My father, who had the only private car in Nahariya at the time, would drive people to the hospital or do other tasks. That is how we lived. When there were floods, we had workers living in our home. When the Hagana needed to hide weapons, they were stashed in the refrigeration area at the plant. It was not called philanthropy; it was our way of life.”
As such, she is not satisfied with just writing a check or going to cocktail parties.
“When I worked at Strauss, I was in charge of philanthropy. So when I decided to sell my shares in the company, it was only a natural evolution [to continue in philanthropy].”
She says that 12 years ago, it dawned on her that being socially responsible involved much more than just giving money.
“I decided to do it professionally. I studied at university, attended international conferences and decided to invest only in organizations that were worthy,” she says.
To help in forming criteria and helping those selected, she recruited Freiman, a relative who works as a top strategy and business consultant to many companies in the country. Freiman admits that at first he didn’t understand what she was talking about.
“I didn’t understand why volunteer organizations needed business planning,” he says. “But I soon realized that running such organizations is not only much like running a business, but it is actually more complicated. In terms of cash flow, for instance, it is very hard to predict how much money you will be able to raise; therefore, it is almost impossible to plan a budget. And there are other unique difficulties.”
“I want the organizations that I am involved with to have multi-annual strategic planning,” says Strauss Bendror. “We analyze those organizations through businesslike criteria: positioning, conducting, investor relations, efficiency and overall performance. I have been involved with a few of the organizations for more than 20 years.”
She has been involved with Beit Shanti, for instance, for the last two decades. “I remember when I first visited the house in Neveh Tzedek.
Maryuma Klein, who founded the facility, had worked hard to get me to come, but in the middle of our conversation, a group of young girls came in, and she immediately turned her attention to them.
Forgetting about me, she started cooking for them, asking them about their day, comforting them. I sat there fascinated and knew that I wanted to be involved. She is amazing.”
Strauss Bendror notes that “we now have a house in the desert, where we can take care of many more kids.
But at the beginning, Maryuma used to collect food from the streets. She has a success rate of 82 percent.
She takes the kids off the streets and brings them back to school and gives them a future. She always says that knowing I am at her side for the long term gives her the strength to continue.”
Strauss Bendror calls exceptional performance the new Zionism.
“We have to be the best to survive, so I look for those who have vision, those who dream and strive to realize their dreams. Take the Nahariya hospital, for instance.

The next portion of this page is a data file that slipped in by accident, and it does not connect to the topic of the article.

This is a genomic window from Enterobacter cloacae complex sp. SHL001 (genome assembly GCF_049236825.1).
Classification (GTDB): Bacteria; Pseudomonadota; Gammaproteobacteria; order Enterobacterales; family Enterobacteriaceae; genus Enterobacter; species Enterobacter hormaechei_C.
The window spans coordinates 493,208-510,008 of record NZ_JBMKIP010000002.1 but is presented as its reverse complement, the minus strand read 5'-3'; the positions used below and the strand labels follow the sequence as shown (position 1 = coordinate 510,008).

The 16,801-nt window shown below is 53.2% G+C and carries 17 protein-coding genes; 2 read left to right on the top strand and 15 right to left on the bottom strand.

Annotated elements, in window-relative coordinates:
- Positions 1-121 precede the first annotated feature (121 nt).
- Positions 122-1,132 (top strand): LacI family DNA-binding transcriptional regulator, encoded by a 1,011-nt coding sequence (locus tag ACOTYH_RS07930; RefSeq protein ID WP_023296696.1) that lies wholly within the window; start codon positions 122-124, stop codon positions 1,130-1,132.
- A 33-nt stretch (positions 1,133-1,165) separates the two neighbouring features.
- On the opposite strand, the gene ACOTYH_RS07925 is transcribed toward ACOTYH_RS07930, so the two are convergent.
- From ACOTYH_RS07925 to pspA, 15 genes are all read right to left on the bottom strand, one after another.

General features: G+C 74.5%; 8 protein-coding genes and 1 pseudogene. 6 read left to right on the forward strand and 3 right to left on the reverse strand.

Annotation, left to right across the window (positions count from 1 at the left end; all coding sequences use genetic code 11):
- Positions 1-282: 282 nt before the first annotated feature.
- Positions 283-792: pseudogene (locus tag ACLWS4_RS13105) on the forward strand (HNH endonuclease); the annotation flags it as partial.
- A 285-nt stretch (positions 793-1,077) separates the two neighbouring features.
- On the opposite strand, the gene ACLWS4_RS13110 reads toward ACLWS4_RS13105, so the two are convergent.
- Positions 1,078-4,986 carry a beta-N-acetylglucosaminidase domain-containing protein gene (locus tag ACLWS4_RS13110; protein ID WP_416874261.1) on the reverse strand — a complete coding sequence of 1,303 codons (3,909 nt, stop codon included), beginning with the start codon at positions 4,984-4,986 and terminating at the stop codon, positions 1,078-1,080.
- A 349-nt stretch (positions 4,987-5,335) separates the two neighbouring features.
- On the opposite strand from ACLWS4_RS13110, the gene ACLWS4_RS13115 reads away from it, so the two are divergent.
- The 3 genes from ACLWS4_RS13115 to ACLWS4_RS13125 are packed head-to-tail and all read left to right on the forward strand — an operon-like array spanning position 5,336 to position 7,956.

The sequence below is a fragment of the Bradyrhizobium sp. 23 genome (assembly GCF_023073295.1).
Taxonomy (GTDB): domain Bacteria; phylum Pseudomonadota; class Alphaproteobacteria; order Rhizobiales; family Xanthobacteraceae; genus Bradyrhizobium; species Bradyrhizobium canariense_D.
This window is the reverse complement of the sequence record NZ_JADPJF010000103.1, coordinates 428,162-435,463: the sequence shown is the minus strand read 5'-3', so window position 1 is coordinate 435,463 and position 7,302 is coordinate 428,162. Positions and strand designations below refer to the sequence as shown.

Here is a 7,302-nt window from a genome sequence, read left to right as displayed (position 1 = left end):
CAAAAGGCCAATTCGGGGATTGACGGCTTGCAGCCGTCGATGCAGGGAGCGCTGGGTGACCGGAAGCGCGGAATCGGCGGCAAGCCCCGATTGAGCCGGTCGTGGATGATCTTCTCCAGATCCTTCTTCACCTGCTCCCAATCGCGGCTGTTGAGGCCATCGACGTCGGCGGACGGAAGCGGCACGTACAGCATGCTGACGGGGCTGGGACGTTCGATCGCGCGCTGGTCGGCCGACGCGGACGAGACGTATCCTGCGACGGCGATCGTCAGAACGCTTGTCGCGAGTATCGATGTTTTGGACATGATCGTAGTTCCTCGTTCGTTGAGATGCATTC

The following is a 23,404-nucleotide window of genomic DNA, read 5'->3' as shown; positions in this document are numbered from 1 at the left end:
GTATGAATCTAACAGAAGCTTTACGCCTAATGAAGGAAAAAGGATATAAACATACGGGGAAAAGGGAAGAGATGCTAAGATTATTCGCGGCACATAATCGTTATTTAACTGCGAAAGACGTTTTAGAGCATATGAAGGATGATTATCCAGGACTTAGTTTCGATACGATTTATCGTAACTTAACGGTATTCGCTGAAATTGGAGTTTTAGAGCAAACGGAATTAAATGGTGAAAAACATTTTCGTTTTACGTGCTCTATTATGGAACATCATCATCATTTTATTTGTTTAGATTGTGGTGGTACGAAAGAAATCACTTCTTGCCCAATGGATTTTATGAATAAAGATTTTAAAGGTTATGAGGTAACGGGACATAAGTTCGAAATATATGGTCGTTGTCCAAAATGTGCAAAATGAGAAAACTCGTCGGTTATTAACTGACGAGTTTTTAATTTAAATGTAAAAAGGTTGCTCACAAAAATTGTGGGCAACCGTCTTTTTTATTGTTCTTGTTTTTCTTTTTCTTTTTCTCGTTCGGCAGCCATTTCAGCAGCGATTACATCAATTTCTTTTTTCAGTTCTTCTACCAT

It not only provides excellent healthcare, but it is one of the largest employers in the area, providing jobs for 2,400 people. It draws a more educated population to the area, and medical experts from around the world go there for internship in the Genetic Center and the Cardiac Unit. The hospital’s chief, Dr. Barhom, is a man of vision and brings the center to new heights,” she says.
Regarding the Diaspora, she says, “my involvement with Jewish organizations over the years has taught me that I am first a Jew, then an Israeli. Like most Israelis, I never thought too much about Diaspora Jewry. I now know that I was ignorant and arrogant. When I joined the Jewish Agency’s Board of Governors, I started traveling to different Jewish federations and communities, and it became the passion of my life. It changed my life forever. Through my work with Partnership2Gether and as the chairperson of the Jewish Federation of the Jewish Agency, I learned more about the importance of working together. Those communities were there when Israel needed them to help in the massive challenge of building the State of Israel, and we cannot take that help for granted.”
She feels that “we Israelis do not understand enough about the importance of the Jews in the Diaspora. Likewise, so many members of the younger generation in Jewish communities overseas are not connected enough to Jewish tradition and Israel.”
A strong believer in bridging gaps between people, the secular Strauss Bendror is also highly involved with Nahariya’s hesder yeshiva, Nahar Deiah. She says that besides having good working relations with the chief rabbis of the city and contributing to the yeshiva, she got closer to the head of the yeshiva, Rabbi Eliyahu Blum, when the North was under fire several years ago.